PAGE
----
Ada 95 compiler. But we are missing input from Aonix, DDC-I, Irvine, OCS
at least.

Yes, most likely Aonix yields low, but they are not using the latest
Averstar technology as I understand things, so we should double check
this.

****************************************************************

From: Robert Dewar
Sent: Monday, July 10, 2000 7:58 AM

I investigated the background a bit on why GNAT returns a lower bound of
1 rather than low. Interestingly this was a fairly recent change (May 1997).
It seems to have been done as part of a uniform fix to ensure that lower bounds
of 1 were returned, rather than any specific problem. The justification is
noted as "change lower bound to 1 to conform with the RM", so clearly I
read the RM at the time as requiring a lower bound of 1, but I really don't
see what lead me clearly to that conclusion at this stage. So I must say
I am inclined to just "fix" this in GNAT. But it would be nice to get a
full set of reports from all vendors on this one.

I will also investigate a bit further the historical record at the time
of the GNAT change in this area to see if anything more might have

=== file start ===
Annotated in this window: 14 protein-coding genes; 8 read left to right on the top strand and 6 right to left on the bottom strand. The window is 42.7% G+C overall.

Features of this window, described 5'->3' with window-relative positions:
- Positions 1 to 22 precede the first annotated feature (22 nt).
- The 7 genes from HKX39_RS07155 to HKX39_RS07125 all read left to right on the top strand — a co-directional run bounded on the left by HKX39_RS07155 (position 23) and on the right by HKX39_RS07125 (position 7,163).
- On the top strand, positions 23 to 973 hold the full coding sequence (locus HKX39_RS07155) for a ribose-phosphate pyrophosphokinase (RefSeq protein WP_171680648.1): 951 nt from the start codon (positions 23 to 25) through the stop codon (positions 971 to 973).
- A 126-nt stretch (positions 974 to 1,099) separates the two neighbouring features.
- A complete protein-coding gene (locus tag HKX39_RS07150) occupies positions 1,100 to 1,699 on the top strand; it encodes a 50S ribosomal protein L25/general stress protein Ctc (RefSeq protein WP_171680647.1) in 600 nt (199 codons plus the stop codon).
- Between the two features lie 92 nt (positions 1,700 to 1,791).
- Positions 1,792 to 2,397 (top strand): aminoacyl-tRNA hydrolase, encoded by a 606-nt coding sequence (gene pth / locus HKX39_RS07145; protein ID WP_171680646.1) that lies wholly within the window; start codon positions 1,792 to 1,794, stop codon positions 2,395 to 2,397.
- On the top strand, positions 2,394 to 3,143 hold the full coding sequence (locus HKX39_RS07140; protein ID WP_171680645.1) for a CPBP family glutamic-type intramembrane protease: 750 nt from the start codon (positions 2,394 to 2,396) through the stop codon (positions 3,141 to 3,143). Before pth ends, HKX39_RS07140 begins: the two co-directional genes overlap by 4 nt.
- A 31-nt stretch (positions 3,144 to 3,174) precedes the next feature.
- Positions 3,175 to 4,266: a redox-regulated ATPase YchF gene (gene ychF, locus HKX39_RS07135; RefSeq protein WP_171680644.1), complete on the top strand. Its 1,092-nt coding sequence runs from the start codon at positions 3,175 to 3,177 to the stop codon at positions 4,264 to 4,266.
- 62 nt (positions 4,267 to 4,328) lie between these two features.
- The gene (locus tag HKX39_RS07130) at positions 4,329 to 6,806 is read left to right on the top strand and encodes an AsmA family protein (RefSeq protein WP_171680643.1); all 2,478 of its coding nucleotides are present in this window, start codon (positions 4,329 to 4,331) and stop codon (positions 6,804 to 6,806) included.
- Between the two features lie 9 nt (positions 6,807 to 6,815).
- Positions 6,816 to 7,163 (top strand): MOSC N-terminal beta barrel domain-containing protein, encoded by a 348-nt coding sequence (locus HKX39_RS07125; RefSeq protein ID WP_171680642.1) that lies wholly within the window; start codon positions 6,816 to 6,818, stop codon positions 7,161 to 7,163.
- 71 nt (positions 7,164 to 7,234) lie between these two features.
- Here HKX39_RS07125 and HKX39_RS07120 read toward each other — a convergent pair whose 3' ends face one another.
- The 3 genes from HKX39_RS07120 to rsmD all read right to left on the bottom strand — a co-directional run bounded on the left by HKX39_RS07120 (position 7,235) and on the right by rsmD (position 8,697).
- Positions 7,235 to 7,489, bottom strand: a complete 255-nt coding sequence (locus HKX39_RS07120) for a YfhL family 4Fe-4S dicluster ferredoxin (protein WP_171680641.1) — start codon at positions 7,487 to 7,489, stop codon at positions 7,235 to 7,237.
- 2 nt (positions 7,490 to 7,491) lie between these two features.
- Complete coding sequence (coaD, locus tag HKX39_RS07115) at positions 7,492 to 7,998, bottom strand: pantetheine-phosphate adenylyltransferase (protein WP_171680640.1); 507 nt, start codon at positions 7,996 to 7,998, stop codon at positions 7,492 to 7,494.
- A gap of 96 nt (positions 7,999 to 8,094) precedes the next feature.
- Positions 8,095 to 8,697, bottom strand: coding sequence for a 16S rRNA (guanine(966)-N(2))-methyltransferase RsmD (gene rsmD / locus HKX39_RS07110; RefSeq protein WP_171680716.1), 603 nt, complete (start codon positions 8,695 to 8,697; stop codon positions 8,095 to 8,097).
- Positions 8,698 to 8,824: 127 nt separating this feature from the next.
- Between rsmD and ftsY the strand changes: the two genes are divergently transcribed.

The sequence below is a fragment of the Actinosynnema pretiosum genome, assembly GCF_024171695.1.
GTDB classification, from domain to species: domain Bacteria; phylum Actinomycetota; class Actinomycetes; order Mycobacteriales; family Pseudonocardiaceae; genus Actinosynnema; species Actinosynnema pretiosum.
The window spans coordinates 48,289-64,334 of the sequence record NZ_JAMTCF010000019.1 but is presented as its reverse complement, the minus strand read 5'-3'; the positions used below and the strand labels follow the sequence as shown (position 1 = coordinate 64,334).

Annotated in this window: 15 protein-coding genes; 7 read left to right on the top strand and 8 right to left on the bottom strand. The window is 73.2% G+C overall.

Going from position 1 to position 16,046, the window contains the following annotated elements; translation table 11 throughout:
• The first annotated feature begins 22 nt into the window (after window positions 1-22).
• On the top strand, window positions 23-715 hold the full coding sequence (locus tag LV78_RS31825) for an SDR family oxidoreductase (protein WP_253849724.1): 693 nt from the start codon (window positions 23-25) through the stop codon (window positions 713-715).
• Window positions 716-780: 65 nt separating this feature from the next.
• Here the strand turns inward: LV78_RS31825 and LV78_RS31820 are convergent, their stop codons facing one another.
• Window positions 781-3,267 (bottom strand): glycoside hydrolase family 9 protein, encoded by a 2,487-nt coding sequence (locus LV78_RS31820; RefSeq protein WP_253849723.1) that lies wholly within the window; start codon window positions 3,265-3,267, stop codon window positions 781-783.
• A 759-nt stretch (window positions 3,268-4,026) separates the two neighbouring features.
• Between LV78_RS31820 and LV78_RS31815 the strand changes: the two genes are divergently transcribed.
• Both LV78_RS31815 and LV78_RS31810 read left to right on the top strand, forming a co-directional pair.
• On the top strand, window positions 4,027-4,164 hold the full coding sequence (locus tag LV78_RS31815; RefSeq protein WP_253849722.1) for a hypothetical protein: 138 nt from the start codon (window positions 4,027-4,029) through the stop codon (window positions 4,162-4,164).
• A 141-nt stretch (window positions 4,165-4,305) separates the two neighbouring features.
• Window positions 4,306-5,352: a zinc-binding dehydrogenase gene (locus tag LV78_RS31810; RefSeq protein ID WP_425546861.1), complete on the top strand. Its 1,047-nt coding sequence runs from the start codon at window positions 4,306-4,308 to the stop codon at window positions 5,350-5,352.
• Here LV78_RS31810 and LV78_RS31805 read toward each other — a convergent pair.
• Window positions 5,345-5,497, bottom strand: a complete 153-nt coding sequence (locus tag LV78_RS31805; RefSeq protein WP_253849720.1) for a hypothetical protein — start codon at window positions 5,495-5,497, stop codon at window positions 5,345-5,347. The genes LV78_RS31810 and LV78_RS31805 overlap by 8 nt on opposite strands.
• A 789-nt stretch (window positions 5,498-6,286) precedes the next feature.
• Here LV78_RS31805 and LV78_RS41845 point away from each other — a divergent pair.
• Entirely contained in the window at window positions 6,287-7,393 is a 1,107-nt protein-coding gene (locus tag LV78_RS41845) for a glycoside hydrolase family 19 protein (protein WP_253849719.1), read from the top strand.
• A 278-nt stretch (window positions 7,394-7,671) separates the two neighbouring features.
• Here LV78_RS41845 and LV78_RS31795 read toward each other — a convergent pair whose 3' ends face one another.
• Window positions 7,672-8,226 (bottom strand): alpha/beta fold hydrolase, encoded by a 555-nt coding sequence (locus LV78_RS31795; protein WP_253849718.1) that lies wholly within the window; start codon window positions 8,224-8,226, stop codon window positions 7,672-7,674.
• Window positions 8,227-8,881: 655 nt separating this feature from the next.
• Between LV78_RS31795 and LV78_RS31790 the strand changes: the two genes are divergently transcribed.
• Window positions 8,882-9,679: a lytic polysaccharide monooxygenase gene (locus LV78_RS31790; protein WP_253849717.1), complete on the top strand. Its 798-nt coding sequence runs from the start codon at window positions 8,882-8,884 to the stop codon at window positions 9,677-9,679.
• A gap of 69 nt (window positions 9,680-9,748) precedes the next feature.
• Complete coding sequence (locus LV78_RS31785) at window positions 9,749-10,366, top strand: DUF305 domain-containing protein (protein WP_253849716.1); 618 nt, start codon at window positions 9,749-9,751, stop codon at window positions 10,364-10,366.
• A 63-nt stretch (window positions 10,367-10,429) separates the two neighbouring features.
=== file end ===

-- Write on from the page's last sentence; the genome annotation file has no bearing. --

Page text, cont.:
motivated it.

****************************************************************

From: Joyce L. Tokar
Sent: Monday, July 10, 2000 7:08 AM

Our (DDC-I's) implementation returns a string with the bounds low..high.

****************************************************************

From: Robert Dewar
Sent: Monday, July 10, 2000 10:24 PM

Well I just "fixed" GNAT to return Low..High, since this seems to be
the commonest choice, and is indeed the more natural reading of the RM.

****************************************************************

From: Joyce L. Tokar
Sent: Monday, July 10, 2000 8:26 PM

I checked with Oliver about the behavior of their Ada 95 system on this issue --
OC's response is as follows

In the OC Systems' Ada95 implementation, Ada.Strings.Bounded.Slice returns a
slice whose bounds are Low..High, not 1..Length(Source).

****************************************************************